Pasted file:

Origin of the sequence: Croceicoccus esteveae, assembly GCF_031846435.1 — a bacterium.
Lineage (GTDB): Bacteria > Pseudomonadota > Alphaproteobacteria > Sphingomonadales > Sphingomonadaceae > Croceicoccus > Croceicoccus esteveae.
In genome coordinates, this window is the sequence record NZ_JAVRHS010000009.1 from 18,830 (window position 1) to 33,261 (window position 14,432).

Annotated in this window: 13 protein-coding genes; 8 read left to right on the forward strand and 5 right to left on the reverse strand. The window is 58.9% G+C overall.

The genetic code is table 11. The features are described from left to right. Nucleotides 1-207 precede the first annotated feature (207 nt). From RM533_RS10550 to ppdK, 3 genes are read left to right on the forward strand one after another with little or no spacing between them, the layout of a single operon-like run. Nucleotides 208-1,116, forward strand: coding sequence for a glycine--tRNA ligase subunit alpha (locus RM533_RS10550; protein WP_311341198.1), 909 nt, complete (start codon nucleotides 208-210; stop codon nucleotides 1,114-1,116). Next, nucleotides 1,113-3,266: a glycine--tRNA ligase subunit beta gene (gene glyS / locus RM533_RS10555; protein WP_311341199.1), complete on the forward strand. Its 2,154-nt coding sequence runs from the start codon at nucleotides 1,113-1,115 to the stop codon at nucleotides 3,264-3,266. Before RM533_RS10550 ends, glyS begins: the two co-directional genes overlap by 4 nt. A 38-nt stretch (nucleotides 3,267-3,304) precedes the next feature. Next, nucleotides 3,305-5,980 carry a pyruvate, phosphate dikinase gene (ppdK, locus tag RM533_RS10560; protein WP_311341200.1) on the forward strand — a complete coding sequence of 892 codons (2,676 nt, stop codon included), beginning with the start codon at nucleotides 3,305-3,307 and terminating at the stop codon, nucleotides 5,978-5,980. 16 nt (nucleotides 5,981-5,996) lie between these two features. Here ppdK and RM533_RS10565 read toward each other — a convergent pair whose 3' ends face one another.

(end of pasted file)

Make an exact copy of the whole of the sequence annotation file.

Origin of the sequence: Croceicoccus esteveae, assembly GCF_031846435.1 — a bacterium.
Lineage (GTDB): Bacteria > Pseudomonadota > Alphaproteobacteria > Sphingomonadales > Sphingomonadaceae > Croceicoccus > Croceicoccus esteveae.
In genome coordinates, this window is the sequence record NZ_JAVRHS010000009.1 from 18,830 (window position 1) to 33,261 (window position 14,432).

Annotated in this window: 13 protein-coding genes; 8 read left to right on the forward strand and 5 right to left on the reverse strand. The window is 58.9% G+C overall.

The genetic code is table 11. The features are described from left to right. Nucleotides 1-207 precede the first annotated feature (207 nt). From RM533_RS10550 to ppdK, 3 genes are read left to right on the forward strand one after another with little or no spacing between them, the layout of a single operon-like run. Nucleotides 208-1,116, forward strand: coding sequence for a glycine--tRNA ligase subunit alpha (locus RM533_RS10550; protein WP_311341198.1), 909 nt, complete (start codon nucleotides 208-210; stop codon nucleotides 1,114-1,116). Next, nucleotides 1,113-3,266: a glycine--tRNA ligase subunit beta gene (gene glyS / locus RM533_RS10555; protein WP_311341199.1), complete on the forward strand. Its 2,154-nt coding sequence runs from the start codon at nucleotides 1,113-1,115 to the stop codon at nucleotides 3,264-3,266. Before RM533_RS10550 ends, glyS begins: the two co-directional genes overlap by 4 nt. A 38-nt stretch (nucleotides 3,267-3,304) precedes the next feature. Next, nucleotides 3,305-5,980 carry a pyruvate, phosphate dikinase gene (ppdK, locus tag RM533_RS10560; protein WP_311341200.1) on the forward strand — a complete coding sequence of 892 codons (2,676 nt, stop codon included), beginning with the start codon at nucleotides 3,305-3,307 and terminating at the stop codon, nucleotides 5,978-5,980. 16 nt (nucleotides 5,981-5,996) lie between these two features. Here ppdK and RM533_RS10565 read toward each other — a convergent pair whose 3' ends face one another.